When many anglers hear the term flats fishing, they envision a shallow draft skiffs being poled across a very shallow flat. This is a typical way that anglers fish in the Florida Keys and other locations. Anglers going out on flats fishing charters in Siesta Key can also have this experience. However, this type of fishing is much more challenging and success is much less guaranteed. Targeting fish in very shallow water can produce trophy fish and can be very rewarding for those with the patience to do it.
Fishing the deep flats in Siesta Key
As mentioned earlier, I spent a lot of time on my fishing charters working the deep grass flats. This is an excellent pattern and technique for producing both action and variety. It is challenging enough for experienced anglers get easy for novice anglers and children to be able to do successfully.
My favorite technique when fishing the deep flats is to drift across while casting artificial lures. The number one lure by far is the jig and grub combination. This is an excellent bait that will catch just about every species that swims. It consists of a weighted jig head, with one quarter ounce of being the most commonly used size. Some type of soft plastic grub is then threaded onto the hook.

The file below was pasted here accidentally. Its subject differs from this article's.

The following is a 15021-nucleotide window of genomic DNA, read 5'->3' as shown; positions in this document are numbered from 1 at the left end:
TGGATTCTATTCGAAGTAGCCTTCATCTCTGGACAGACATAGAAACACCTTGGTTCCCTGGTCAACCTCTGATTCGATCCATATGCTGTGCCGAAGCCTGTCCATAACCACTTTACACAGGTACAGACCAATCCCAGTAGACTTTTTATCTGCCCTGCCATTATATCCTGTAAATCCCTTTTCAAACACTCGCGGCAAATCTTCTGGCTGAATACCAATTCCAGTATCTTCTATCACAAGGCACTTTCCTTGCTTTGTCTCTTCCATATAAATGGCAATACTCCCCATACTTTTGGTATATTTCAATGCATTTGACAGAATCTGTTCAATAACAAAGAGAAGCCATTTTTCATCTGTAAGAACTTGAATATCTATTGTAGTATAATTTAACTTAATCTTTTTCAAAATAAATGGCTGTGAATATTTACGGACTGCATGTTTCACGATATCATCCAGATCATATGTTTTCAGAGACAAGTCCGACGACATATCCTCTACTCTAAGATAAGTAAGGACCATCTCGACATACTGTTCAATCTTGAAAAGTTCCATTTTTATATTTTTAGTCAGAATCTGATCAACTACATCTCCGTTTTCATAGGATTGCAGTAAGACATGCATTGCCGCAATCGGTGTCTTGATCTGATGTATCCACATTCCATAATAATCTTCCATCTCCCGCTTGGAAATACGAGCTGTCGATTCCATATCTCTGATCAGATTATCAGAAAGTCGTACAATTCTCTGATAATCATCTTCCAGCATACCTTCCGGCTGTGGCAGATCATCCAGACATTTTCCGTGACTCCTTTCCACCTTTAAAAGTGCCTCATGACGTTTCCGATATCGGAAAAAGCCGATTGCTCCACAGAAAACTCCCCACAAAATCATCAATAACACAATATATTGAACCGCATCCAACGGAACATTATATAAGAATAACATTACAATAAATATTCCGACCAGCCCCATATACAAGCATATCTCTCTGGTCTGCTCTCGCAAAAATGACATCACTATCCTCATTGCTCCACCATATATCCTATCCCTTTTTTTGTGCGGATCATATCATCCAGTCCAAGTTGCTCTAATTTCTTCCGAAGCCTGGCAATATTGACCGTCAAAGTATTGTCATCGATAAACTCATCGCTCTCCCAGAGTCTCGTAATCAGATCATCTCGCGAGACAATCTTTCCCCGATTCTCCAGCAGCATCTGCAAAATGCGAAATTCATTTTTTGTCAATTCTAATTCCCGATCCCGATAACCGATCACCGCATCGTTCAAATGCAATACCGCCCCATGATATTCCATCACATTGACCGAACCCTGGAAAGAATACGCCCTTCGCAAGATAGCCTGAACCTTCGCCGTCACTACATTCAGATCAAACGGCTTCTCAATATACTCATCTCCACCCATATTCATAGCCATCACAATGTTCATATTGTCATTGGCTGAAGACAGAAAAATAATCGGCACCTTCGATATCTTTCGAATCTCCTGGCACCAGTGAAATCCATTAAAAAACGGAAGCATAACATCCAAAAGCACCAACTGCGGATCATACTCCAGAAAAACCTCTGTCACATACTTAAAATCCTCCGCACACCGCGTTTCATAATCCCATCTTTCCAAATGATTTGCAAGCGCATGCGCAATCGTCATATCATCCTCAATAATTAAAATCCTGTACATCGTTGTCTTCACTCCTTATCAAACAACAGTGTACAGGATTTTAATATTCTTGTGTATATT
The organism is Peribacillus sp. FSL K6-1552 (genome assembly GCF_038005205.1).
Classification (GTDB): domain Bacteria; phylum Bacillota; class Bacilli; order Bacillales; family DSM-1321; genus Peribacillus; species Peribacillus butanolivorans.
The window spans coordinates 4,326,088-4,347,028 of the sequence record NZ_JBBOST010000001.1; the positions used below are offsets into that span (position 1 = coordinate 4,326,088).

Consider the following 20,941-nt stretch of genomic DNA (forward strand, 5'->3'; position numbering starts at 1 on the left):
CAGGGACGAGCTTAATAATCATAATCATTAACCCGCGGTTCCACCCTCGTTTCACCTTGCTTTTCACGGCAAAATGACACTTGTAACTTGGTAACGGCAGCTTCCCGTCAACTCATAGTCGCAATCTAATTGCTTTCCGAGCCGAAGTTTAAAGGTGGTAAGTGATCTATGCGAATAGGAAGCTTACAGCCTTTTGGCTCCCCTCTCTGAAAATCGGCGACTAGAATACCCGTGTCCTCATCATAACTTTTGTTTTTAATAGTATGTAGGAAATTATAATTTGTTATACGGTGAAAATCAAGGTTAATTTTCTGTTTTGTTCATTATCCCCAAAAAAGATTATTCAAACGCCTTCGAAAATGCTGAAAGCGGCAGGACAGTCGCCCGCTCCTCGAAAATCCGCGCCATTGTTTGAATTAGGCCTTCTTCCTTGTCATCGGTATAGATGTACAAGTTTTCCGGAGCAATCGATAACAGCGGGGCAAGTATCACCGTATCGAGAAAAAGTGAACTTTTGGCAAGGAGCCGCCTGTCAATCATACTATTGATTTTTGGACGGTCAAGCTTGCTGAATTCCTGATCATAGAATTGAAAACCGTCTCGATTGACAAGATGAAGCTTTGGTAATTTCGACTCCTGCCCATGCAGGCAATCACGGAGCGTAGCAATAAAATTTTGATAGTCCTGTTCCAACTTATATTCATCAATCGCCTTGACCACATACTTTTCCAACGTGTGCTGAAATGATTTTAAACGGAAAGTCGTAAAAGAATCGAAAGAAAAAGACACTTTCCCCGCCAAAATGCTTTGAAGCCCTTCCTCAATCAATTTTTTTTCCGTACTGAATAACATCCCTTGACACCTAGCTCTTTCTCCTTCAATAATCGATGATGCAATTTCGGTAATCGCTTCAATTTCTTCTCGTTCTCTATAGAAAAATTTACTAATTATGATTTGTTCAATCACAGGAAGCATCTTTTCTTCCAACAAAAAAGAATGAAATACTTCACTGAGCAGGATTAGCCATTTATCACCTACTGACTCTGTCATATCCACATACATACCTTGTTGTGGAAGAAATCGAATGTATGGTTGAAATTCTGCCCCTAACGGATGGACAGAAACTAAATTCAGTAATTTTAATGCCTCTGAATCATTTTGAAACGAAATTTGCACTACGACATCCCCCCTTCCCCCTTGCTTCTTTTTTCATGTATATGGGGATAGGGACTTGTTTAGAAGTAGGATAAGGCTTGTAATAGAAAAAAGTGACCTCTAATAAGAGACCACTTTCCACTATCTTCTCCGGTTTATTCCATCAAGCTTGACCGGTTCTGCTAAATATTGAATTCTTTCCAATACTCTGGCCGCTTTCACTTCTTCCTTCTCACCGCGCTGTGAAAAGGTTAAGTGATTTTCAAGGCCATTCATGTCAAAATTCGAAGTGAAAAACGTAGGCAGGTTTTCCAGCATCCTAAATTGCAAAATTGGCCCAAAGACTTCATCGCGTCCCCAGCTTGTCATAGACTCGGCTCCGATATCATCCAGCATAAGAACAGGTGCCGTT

Choices are endless when it comes to using soft plastic fishing baits, in style, size, color, and manufacturer. I use to soft plastic lures on my flats fishing charters in Sarasota, Bass Assassin Sea Shad and Gulp Shrimp baits. That is not to say that other baits are not effective, far from it, but these are my two personal favorite soft plastic lures.
Artificial lures are productive on the deep grass flats
The jig and grub combo is very easy to use. I set the boat up in a spot to drift, taking into account the wind and tide. As the boat drifts across the submerge grass, anglers cast jigs out ahead of the boat. The lure is allowed to fall a few feet that is retrieved back in using a series of hops. Most bites occur as the lure falls, simulating dying or wounded prey. Anglers can mimic shrimp or bait fish, depending on the type of tail used.
Other artificial lures will produce as well when drifting the deep grass flats in Sarasota Bay. Plugs can be very effective, particularly when fish are feeding sporadically on the surface such as Spanish mackerel and bluefish. My favorite plug is the Rapala X-Rap jerk bait in the 08 size. It has a very erratic action and will draw strikes from active fish. The MirrOlure MirrOdine is an excellent sub surface plug that has a more subtle presentation and works very well on spotted sea trout.